Here’s What You Need to Know from Mary Meeker’s Internet Trends 2018

The Top Trends for Communicators

Mary Meeker’s 2018 Internet Trends presentation was released this week. As always, the deck contains exciting implications for the future of communications and technology. These are the trends that we think will have a major impact on digital strategies in 2018.

1) Voice search — and content created for voice search — is on the rise.

Amazon Echo added over 10 million users just in Q4 of 2017, and it’s only one of the many smart speakers on the market today. In Q1 of 2018, Google Home sales actually topped sales of Amazon’s smart speakers.

But, don’t build an Alexa skill or a Google Voice app just yet. The most important step for most organizations is to make sure your content is voice-search friendly. For example, frame content to mirror the questions audiences would ask about your brand, like “How do I do _________?” or “When is ___________?” This will increase the reach of your content not only on smart speakers, but also on mobile voice search and search engines.

2) Mobile video viewing is increasing, and changing our viewing behaviors.

Audiences are expected to spend at least 30 minutes a day viewing online video in 2018, and YouTube alone has over 1.8 million monthly viewers.

Organizations should monitor two trends: the rise of educational videos and Twitch, a livestreaming platform.

Skill-building videos are an opportunity to build credibility with new audiences. There were over 1 billion daily learning video views in 2017. Brands can take a formal approach by creating content for educational platforms like Khan Academy and TEDEd, or they can create short tutorials that travel well on social, like BuzzFeed’s Tasty series.

Organizations should also follow brands that are experimenting on Twitch. The platform originated as a livestreaming venue for e-sports, but it’s gaining audience share and developing content with companies like Disney.

Early adopters, like BuzzFeed and The Washington Post, are experimenting with what’s possible for brands and publishers. The platform has a low barrier to entry and is new enough that curious publishers could test content without wasting too much time or resources. Brands that are trying to reach a younger audience could also consider sponsoring a Twitch emote, the platform’s version of an emoji.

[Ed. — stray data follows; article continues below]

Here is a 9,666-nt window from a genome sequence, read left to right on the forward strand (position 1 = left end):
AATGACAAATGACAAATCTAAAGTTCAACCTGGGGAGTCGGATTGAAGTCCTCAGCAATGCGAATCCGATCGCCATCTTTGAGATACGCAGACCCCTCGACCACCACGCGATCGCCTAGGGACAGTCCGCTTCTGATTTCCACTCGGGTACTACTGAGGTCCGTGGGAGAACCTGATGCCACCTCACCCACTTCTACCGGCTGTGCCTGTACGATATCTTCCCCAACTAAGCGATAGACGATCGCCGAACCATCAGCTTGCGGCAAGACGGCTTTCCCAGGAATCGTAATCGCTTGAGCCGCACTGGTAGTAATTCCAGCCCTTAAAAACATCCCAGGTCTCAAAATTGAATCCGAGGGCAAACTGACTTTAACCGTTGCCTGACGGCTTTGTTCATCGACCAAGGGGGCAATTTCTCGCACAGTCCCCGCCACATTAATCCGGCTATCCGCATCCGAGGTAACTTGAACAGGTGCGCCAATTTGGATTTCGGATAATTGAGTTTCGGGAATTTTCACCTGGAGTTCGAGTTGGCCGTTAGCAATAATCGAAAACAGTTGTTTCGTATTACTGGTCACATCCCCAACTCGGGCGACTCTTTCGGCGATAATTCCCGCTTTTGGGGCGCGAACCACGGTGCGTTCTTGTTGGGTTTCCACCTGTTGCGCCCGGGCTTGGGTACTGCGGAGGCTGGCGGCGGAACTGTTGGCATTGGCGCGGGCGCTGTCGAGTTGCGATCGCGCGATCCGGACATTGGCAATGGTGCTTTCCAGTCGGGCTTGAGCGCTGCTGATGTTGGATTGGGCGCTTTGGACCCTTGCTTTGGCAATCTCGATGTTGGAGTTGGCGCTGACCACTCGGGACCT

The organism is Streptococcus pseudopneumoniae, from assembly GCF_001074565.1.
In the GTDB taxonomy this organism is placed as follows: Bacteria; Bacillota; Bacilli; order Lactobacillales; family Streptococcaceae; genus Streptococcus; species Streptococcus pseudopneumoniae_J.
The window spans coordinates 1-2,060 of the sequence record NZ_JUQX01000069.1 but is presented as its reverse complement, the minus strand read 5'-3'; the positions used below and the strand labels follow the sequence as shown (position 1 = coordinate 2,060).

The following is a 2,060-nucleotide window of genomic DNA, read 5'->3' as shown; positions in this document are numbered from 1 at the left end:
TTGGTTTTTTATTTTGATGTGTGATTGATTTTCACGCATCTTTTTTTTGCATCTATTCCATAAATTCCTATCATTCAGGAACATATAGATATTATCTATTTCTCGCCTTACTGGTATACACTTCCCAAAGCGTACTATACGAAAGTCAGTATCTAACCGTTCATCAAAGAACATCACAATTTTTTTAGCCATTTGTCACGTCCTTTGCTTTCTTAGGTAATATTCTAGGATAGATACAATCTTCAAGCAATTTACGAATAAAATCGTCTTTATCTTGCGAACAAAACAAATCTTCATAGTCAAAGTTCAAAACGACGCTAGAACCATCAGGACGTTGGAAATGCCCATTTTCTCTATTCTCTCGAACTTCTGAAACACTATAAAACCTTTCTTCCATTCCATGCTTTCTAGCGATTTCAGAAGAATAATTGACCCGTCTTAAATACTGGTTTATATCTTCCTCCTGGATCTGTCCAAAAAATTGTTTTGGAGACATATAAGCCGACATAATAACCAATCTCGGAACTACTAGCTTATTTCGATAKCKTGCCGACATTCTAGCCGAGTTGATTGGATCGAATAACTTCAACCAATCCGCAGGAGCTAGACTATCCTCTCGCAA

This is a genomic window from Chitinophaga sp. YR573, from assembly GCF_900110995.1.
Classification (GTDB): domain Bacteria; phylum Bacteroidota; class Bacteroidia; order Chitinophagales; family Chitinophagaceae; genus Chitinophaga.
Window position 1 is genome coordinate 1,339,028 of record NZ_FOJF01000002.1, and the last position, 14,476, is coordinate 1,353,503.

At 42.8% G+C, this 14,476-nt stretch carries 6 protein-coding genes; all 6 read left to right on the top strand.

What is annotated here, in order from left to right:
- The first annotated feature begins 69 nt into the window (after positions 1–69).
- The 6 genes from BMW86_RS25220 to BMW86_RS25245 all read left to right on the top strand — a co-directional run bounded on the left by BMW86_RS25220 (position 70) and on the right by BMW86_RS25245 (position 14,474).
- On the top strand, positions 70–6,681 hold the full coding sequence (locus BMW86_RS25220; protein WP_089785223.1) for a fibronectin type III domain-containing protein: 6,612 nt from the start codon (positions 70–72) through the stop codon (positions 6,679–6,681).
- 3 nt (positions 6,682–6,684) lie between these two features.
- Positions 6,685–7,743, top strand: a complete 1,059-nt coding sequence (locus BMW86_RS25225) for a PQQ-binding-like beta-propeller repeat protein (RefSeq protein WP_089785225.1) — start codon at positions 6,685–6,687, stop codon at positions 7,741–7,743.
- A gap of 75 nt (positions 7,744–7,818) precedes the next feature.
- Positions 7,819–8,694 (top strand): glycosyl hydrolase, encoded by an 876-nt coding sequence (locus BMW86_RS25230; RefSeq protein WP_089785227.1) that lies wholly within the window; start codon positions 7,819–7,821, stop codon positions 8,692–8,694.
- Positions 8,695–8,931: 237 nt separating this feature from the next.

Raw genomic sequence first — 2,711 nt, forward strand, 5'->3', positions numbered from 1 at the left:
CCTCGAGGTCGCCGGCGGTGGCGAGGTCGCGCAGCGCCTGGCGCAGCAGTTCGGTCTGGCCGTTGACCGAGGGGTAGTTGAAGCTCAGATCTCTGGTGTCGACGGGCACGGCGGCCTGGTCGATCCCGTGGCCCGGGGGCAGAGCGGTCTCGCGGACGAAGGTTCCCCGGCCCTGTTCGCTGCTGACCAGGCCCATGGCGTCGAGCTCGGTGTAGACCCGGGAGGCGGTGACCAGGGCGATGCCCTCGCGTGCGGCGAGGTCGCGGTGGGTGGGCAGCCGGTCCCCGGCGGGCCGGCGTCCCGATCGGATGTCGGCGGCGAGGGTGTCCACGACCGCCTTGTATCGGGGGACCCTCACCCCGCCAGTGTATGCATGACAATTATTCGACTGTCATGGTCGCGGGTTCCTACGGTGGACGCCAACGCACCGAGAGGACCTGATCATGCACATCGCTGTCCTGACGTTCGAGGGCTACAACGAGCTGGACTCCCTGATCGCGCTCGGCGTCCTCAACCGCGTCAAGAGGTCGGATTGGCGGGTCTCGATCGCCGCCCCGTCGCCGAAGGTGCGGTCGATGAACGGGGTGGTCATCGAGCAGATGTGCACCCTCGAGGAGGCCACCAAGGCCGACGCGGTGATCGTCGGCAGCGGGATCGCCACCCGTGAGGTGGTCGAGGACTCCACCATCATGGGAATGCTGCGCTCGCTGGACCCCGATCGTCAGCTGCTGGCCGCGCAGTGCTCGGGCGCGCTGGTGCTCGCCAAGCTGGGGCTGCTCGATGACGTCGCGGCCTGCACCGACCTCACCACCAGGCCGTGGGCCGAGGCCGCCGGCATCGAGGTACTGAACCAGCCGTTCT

3) Advertising costs on digital platforms are rising, but clicks aren’t keeping pace.

Engagement on Facebook advertisements is still rising, but advertising costs are rising at a faster rate than reach.

The difficulty of converting online audiences means that organizations are searching for more meaningful engagement metrics than page views or clicks. Publishers — including The Atlantic — now measure audience members’ lifetime value: “the amount of revenue a company expects to generate from a customer over the life of their business relationship,” according to Digiday. Twenty-seven percent of businesses said customer lifetime value was an important ad spending metric in a Salesforce Digital Advertising survey Meeker featured.

4) Digital natives are seeking local, real world connections.

Audiences are using online platforms to find local information at a higher rate than ever before. This means organizations — even at the national level — should get involved locally.

Google saw a 900 percent increase in queries containing “near me” between 2015 and 2017.

In that same period, Nextdoor, the social network for neighborhoods, added over 100,000 communities to its platform.

As a first step, make sure local branches are findable on search and social. This doesn’t mean local headquarters need to have their own Facebook page, but they should be listed in online directories.

Some companies are taking local outreach even further by starting community belonging initiatives: Think cooking classes at Whole Foods or iPhone photo walks at Apple stores.


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